Fatalistic assumptions about the Muslim world that have tended to abound in the contemporary era, as the notion of the ‘Arab predicament’ illustrates, also depend to some extent on the assumption of a stagnant Middle East immune to reason, liberty and democracy. (93) When, as the chapters of this book demonstrate, this is confounded by the historical record. Philosophy as well as scientific inquiry existed alongside Islam in large part due to the belief in the human capacity for reason. Islam and faith in individual judgment were not considered incompatible. Moreover, rationalistic forms of authority and just leadership were at the heart of the triumph of the Arab-Islamic world.
The West as an independent pioneer of its own success is also problematized by this approach that stresses collective human civilization. Not only were advances in European knowledge built upon many contributions from the Arab-Islamic world, but trade and finance also flourished alongside Islam. Even the rationalization of the state so frequently believed to be inherent to the West, largely due to the influence of Weber on sociological thought, is rendered more complex when the role of the Arab-Islamic world in the rise of the West is acknowledged.
By the tenth century, a unified body of laws, the shari’ah , was established throughout the Arab-Islamic Empire. This system of law has four pillars: divine revelation, the sunna , the words and deeds of the Prophet Muhammed, consensus and analogical reasoning. From the establishment of Islamic jurisprudence onwards legal scholars have sought to discern immutable ethical principles in the Quran that form the basis of the shari’ah , while allowing the means of applying them to be different according to different circumstances. (94) ‘The overriding objectives are generally held to be the promotion of fairness, equality, prosperity, and human dignity, the establishment and maintenance of a government that consults the people, the prevention of injury, the removal of hardship, and moral education.’ (95)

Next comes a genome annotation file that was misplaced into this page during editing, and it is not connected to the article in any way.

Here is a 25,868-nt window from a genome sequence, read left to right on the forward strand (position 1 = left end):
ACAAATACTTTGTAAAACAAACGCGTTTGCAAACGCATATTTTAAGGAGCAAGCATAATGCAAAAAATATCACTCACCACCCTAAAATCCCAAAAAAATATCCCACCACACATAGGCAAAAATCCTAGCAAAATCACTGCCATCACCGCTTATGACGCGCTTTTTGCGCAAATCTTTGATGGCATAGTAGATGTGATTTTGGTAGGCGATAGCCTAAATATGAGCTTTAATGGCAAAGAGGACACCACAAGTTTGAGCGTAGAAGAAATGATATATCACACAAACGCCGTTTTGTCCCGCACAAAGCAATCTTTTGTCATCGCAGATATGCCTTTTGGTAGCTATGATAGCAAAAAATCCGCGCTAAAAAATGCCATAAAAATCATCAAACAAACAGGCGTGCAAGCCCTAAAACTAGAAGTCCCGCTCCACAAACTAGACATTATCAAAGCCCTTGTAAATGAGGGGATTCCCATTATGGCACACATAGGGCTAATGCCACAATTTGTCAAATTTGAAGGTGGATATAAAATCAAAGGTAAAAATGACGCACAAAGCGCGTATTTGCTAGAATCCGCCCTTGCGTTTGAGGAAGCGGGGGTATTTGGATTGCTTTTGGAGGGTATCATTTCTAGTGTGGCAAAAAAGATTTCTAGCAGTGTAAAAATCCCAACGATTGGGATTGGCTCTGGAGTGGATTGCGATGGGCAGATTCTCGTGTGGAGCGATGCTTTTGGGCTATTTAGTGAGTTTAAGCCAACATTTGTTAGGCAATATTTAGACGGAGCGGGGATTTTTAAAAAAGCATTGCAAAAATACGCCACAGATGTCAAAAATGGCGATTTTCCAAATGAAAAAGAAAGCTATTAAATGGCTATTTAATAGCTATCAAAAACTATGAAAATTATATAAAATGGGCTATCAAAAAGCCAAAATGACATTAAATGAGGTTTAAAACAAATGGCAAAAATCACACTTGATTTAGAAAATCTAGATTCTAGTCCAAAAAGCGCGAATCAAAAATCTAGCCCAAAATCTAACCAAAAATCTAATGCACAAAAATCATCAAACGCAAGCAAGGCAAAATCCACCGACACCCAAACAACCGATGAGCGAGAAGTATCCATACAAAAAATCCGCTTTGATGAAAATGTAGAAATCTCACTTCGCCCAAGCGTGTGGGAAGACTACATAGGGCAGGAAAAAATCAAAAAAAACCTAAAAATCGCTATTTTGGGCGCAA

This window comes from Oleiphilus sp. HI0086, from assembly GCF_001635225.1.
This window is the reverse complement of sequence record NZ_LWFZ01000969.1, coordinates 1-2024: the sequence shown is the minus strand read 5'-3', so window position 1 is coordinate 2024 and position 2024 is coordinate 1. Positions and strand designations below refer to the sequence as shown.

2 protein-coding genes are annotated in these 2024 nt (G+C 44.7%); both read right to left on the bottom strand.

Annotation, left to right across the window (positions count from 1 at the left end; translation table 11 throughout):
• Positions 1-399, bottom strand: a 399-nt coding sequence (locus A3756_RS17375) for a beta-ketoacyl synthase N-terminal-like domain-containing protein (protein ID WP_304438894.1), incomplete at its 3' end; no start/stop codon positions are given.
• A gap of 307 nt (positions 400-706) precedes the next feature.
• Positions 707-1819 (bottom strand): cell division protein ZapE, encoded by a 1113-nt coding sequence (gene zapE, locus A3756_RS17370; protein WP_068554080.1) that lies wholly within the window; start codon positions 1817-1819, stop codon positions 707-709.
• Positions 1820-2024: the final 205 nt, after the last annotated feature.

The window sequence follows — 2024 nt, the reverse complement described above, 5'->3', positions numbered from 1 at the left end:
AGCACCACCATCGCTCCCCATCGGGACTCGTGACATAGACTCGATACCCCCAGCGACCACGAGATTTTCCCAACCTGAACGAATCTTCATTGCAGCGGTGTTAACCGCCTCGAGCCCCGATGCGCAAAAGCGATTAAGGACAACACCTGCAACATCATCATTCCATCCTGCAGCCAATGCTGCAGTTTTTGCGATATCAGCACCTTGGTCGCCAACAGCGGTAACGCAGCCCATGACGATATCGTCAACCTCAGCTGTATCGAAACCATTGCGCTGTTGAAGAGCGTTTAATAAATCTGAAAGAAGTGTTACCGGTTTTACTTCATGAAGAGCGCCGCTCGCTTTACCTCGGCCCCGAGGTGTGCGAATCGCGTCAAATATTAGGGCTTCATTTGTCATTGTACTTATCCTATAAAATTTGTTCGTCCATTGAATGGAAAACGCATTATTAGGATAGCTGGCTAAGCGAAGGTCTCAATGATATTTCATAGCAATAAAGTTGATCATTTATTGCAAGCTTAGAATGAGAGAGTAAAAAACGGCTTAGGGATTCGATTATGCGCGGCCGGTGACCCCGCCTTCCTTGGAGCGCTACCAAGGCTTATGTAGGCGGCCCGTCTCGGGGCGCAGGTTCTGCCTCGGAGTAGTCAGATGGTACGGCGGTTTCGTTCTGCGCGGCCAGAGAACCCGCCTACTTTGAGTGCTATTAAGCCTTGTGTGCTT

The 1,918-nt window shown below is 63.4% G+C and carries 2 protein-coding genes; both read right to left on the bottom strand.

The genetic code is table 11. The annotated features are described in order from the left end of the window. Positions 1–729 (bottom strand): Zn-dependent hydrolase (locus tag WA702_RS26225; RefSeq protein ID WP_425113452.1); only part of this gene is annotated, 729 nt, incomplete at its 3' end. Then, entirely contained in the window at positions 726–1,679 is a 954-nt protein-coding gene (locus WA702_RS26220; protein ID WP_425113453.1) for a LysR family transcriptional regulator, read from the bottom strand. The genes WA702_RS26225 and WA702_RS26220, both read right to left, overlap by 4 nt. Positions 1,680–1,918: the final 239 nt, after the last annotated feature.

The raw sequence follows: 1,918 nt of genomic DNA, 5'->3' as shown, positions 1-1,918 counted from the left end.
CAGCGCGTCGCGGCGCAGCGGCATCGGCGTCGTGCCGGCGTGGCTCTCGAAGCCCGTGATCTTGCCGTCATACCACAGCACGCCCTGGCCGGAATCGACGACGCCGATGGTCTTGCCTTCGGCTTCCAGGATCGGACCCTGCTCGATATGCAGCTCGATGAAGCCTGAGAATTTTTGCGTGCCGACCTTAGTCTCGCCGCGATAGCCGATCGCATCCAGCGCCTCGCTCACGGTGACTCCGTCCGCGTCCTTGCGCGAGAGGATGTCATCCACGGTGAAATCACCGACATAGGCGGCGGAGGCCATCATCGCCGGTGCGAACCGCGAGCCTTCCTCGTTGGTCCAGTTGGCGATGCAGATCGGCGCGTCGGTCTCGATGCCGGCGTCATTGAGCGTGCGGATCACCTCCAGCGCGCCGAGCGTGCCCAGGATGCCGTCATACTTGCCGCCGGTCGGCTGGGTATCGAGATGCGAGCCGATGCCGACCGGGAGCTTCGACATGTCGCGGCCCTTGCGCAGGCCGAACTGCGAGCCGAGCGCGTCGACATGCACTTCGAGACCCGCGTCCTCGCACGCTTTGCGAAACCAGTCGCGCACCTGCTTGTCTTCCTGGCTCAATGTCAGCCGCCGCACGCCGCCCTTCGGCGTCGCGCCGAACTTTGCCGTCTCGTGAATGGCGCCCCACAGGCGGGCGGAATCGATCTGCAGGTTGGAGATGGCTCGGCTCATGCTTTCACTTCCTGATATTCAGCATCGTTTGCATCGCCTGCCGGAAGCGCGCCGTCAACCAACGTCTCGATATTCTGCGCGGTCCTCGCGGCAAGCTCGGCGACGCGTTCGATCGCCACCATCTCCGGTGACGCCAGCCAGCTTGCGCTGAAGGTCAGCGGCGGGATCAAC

While the Arab-Islamic Empire and Christendom coexisted fairly peacefully for many centuries, as we have seen, Islam became Europe’s formidable Other. This continued into contemporary times, as the perceived stagnant and despotic Muslim world became juxtaposed with a modern, progressive Europe. In this scheme, the West appeared to be starkly differentiated from the Muslim world. They were conceived as polar opposites, each with their distinct and radically different historical trajectories. This polarization has become largely naturalized and almost commonsensical. While some people may concede that at one time the Arab-Islamic Empire may well have been a beacon that lit up Europe, for the most part they adamantly insist that at some point the Muslim world took a different turn creating stark differences that are insurmountable. This view has gained even more prominence in relation to the rise of political Islam in recent times.
Building bridges is, therefore, essential. Gaining a more nuanced understanding of the Arab-Islamic world’s contribution to the rise of the West serves several purposes. First, it helps Westerners to better understand their own position in world history – a history that is not synonymous with that of Europe – and, by so doing, exercising self-reflection. The wealth of exchanges and cultural borrowing that took place with the Arab-Islamic world is not only humbling, but also provides a basis upon which the West may more positively engage with the Muslim world. Knowing our common cultural heritage brings us closer together. We have philosophical, technological, scientific and commercial histories that are intertwined. Once we look back at the richness of our common history, we can see that assumptions made about Islam are also ill-founded. Above all, recognition of the role that the Arab-Islamic Empire played in the rise of the West helps to instil a respect for peoples of the Muslim world that has been sorely lacking..
Despite the fact that the Muslim world has fallen on bad times, not in small part due to European colonialism and its aftermath, this does not mean that it is not a viable partner in today’s world. The West has tended to view the Arab-Islamic world as peripheral, only gaining importance in relation to geo-strategic and energy concerns. However, as this book demonstrates, there is a much richer and fruitful basis upon which relations between the West and the Arab-Islamic world can and should be based.
Respect for Muslims and a recognition of Europe’s debt and connection to the Arab-Islamic world also help to bring communities closer together in today’s pluri-cultural societies. Islam in Europe, for example, is at present a controversial topic, raising fears and encouraging polemical discourses designed to play on those fears. The mistrust with which Muslims are often met contributes to their alienation. The lack of knowledge of Islam and Europe’s debts to the Arab-Islamic world must seem astounding to Muslim immigrants, though not inexplicable when we consider that Islam has long been Europe’s constructed Other.